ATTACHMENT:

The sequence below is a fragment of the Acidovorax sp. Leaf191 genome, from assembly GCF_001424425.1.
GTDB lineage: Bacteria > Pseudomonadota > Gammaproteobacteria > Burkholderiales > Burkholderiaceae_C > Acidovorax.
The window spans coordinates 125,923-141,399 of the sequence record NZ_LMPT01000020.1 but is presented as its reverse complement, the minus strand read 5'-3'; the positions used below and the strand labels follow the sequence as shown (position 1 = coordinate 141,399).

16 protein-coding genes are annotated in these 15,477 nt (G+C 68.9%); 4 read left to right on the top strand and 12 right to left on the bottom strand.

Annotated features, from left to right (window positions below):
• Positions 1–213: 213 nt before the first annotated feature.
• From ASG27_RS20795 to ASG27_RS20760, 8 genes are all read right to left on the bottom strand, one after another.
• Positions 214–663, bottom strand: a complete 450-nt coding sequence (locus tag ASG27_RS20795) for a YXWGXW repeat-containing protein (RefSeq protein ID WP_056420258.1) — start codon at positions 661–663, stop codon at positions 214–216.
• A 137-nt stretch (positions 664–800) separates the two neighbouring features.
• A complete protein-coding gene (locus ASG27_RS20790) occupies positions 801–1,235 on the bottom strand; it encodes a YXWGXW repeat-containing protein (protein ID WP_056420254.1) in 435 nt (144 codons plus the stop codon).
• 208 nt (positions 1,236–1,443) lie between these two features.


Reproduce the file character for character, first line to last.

The sequence below is a fragment of the Acidovorax sp. Leaf191 genome, from assembly GCF_001424425.1.
GTDB lineage: Bacteria > Pseudomonadota > Gammaproteobacteria > Burkholderiales > Burkholderiaceae_C > Acidovorax.
The window spans coordinates 125,923-141,399 of the sequence record NZ_LMPT01000020.1 but is presented as its reverse complement, the minus strand read 5'-3'; the positions used below and the strand labels follow the sequence as shown (position 1 = coordinate 141,399).

16 protein-coding genes are annotated in these 15,477 nt (G+C 68.9%); 4 read left to right on the top strand and 12 right to left on the bottom strand.

Annotated features, from left to right (window positions below):
• Positions 1–213: 213 nt before the first annotated feature.
• From ASG27_RS20795 to ASG27_RS20760, 8 genes are all read right to left on the bottom strand, one after another.
• Positions 214–663, bottom strand: a complete 450-nt coding sequence (locus tag ASG27_RS20795) for a YXWGXW repeat-containing protein (RefSeq protein ID WP_056420258.1) — start codon at positions 661–663, stop codon at positions 214–216.
• A 137-nt stretch (positions 664–800) separates the two neighbouring features.
• A complete protein-coding gene (locus ASG27_RS20790) occupies positions 801–1,235 on the bottom strand; it encodes a YXWGXW repeat-containing protein (protein ID WP_056420254.1) in 435 nt (144 codons plus the stop codon).
• 208 nt (positions 1,236–1,443) lie between these two features.